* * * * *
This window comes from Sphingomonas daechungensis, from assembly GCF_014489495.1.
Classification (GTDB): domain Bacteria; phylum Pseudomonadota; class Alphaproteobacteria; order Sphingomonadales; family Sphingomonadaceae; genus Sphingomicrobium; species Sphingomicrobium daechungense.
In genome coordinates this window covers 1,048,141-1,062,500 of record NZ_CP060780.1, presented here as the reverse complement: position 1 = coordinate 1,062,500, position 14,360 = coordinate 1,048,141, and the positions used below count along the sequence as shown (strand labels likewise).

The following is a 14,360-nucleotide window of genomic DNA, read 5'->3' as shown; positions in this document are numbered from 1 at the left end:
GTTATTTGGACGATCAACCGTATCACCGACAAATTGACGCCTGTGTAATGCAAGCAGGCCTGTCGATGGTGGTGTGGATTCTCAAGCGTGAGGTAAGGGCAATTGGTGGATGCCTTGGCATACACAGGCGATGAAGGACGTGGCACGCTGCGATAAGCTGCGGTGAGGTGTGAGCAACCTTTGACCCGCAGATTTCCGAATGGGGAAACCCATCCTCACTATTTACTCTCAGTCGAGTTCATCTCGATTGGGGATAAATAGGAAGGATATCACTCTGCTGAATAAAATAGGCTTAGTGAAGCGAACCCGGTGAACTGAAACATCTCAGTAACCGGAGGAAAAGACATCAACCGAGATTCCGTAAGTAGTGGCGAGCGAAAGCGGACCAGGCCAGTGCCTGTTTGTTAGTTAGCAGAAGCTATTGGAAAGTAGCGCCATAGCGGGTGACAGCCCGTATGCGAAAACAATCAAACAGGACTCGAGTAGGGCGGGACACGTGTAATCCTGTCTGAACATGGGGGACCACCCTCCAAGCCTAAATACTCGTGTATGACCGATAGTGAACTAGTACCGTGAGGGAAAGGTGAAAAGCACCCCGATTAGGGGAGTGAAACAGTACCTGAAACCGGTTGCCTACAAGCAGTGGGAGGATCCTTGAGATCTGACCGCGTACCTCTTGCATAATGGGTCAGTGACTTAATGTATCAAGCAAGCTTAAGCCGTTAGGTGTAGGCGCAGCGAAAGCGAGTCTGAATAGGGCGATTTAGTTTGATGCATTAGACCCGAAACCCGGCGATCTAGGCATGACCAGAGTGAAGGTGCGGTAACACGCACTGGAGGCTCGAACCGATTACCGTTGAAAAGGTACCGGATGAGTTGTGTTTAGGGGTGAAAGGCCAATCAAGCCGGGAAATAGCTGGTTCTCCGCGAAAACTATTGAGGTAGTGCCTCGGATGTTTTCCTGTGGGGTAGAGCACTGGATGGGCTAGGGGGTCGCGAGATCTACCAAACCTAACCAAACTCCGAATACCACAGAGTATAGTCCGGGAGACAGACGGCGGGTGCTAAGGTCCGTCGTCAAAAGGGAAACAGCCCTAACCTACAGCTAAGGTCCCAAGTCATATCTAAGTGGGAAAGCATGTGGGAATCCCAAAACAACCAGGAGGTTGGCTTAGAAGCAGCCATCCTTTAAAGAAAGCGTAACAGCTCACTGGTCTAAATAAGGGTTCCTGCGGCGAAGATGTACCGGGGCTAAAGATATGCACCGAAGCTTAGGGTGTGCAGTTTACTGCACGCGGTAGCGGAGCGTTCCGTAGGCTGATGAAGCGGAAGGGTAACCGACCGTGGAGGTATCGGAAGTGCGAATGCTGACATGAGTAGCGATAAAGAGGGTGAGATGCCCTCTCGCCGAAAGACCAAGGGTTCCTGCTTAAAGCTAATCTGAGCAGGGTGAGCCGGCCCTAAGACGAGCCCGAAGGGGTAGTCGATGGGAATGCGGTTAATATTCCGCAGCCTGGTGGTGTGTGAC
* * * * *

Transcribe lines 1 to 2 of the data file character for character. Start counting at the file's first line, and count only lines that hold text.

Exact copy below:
This window comes from Sphingomonas daechungensis, from assembly GCF_014489495.1.
Classification (GTDB): domain Bacteria; phylum Pseudomonadota; class Alphaproteobacteria; order Sphingomonadales; family Sphingomonadaceae; genus Sphingomicrobium; species Sphingomicrobium daechungense.